1 Department of Clinical Medicine, Department of Clinical Medicine, Faculty of Health and Medical Sciences, Københavns Universitet2 unknown3 Department of Clinical Medicine, Department of Clinical Medicine, Faculty of Health and Medical Sciences, Københavns Universitet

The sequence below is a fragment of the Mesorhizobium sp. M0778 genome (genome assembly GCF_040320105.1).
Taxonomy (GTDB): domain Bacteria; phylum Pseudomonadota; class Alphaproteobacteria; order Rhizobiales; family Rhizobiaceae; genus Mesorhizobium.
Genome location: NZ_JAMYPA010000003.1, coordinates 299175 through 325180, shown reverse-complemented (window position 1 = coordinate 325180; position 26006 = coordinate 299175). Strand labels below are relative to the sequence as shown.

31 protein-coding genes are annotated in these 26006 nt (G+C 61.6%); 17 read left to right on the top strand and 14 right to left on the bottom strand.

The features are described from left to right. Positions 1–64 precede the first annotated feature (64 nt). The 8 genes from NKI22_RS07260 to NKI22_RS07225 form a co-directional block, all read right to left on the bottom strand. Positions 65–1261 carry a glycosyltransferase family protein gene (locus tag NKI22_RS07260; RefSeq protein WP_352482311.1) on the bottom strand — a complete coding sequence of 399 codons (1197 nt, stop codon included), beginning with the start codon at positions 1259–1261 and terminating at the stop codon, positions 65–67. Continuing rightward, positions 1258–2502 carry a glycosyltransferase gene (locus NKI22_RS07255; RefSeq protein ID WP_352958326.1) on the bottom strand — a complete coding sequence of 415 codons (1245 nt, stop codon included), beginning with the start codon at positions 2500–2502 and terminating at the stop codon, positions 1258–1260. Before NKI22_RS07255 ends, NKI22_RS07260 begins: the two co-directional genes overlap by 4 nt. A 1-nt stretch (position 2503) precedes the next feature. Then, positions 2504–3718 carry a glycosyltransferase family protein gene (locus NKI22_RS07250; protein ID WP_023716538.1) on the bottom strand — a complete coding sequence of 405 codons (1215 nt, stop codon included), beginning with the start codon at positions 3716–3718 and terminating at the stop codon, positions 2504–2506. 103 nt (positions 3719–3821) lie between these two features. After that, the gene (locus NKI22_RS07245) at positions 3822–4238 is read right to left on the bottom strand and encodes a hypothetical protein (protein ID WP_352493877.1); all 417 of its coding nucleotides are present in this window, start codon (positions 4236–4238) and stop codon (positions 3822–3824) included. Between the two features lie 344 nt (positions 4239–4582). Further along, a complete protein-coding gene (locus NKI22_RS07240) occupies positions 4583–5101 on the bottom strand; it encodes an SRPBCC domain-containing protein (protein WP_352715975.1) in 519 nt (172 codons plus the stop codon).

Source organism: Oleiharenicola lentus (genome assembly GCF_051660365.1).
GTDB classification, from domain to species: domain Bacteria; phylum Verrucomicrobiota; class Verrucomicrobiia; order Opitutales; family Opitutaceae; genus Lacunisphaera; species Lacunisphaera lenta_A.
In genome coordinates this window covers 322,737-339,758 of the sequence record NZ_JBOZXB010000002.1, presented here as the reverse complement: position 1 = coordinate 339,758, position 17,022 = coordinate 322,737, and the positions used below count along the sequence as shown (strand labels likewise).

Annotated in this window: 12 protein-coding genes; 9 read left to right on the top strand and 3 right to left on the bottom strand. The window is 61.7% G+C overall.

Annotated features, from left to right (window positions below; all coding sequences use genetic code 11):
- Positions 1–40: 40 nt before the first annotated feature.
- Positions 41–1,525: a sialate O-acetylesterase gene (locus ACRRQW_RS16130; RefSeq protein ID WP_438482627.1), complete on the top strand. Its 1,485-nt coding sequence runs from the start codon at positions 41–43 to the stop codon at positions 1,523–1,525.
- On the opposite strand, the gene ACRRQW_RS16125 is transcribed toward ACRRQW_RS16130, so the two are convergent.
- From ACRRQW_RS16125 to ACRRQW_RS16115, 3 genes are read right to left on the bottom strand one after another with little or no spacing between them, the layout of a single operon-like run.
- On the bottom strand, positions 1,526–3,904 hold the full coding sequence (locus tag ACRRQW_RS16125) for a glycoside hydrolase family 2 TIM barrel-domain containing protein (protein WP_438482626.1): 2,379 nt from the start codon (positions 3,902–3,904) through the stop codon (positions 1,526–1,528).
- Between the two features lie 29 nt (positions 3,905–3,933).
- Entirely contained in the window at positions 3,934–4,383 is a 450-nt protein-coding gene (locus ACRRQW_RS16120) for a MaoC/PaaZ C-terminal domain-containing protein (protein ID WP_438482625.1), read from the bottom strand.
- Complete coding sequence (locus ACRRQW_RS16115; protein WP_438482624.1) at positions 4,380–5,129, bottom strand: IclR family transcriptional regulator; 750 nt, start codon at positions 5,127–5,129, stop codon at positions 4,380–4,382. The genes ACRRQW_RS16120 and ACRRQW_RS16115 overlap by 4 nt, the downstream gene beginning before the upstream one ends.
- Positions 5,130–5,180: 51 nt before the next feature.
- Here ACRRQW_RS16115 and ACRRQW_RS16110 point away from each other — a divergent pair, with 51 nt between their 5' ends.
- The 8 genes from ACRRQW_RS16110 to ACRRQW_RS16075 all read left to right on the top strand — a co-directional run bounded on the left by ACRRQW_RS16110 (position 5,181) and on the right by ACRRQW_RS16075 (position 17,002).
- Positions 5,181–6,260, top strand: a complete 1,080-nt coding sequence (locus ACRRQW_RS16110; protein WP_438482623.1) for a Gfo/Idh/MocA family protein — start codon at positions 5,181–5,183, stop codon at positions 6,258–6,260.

BACKGROUND: Childhood acute lymphoblastic leukemia (ALL) represents the largest group of pediatric malignancies with long-term survival rates of more than 80% achieved in developed countries. Epidemiological data and survival rates of childhood ALL in Lithuania were lacking. Therefore, the aim of this study was to analyze the population-based long-term treatment results of childhood ALL in Lithuania during 1992-2012. MATERIALS AND METHODS: Data of all 459 children with T-lineage and B-cell precursor ALL treated in Lithuania from 1992 to 2012 were collected and analyzed. Results were compared among four time-periods: 1992-1996 (N=132), 1997-2002 (N=136), 2003-2008 (N=109) and 2009-2012 (N=82). RESULTS: The incidence of childhood ALL in Lithuania was 3.2-3.6 cases per 100000 children per year during the study period. Five-year probability of event-free survival increased from 50%± 4% in 1992-1996 to 71%± 4% in 2003-2008 (P<0.001). Five-year cumulative incidence of relapses reduced from 27%± 4.5% in 1992-1996 to 14%± 3.6% in 2003-2008 (P=0.042). After introduction of high-dose methotrexate of 5 g/m(2), cumulative incidence of CNS-involving relapses reduced from 17%± 3.9% in 1992-1996 to 1%± 1.0% in 2003-2008 (P<0.001). Trend for further improvement in survival was seen in 2009-2012 when Lithuania joined international the Nordic Society of Pediatric Hematology and Oncology (NOPHO) ALL-2008 treatment protocol. CONCLUSIONS: Cure rates of childhood ALL in Lithuania are improving steadily and are now approaching those reported by the largest international study groups. The reasons for such a positive effect are both better financial support for treatment of children with cancer in Lithuania and international collaboration with joining international treatment protocol for childhood ALL.